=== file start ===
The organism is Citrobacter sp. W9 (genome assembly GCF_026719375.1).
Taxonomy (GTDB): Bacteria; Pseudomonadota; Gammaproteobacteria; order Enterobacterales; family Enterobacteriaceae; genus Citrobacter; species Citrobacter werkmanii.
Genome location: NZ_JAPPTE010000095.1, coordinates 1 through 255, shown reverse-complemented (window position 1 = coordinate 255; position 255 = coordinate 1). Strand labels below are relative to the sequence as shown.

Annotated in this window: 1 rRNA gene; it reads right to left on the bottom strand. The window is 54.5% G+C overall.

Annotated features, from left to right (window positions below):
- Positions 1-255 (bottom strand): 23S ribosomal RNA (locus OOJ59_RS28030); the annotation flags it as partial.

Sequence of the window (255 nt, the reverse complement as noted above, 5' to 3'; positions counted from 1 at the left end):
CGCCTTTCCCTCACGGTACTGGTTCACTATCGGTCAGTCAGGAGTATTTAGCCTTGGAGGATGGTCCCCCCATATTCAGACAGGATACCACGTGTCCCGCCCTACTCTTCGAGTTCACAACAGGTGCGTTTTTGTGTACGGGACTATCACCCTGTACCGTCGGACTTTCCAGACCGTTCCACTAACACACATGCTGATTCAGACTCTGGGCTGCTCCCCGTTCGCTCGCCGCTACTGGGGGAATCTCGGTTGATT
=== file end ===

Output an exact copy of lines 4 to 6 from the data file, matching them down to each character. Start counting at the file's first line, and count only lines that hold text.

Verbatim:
Annotated in this window: 1 rRNA gene; it reads right to left on the bottom strand. The window is 54.5% G+C overall.

Annotated features, from left to right (window positions below):
- Positions 1-255 (bottom strand): 23S ribosomal RNA (locus OOJ59_RS28030); the annotation flags it as partial.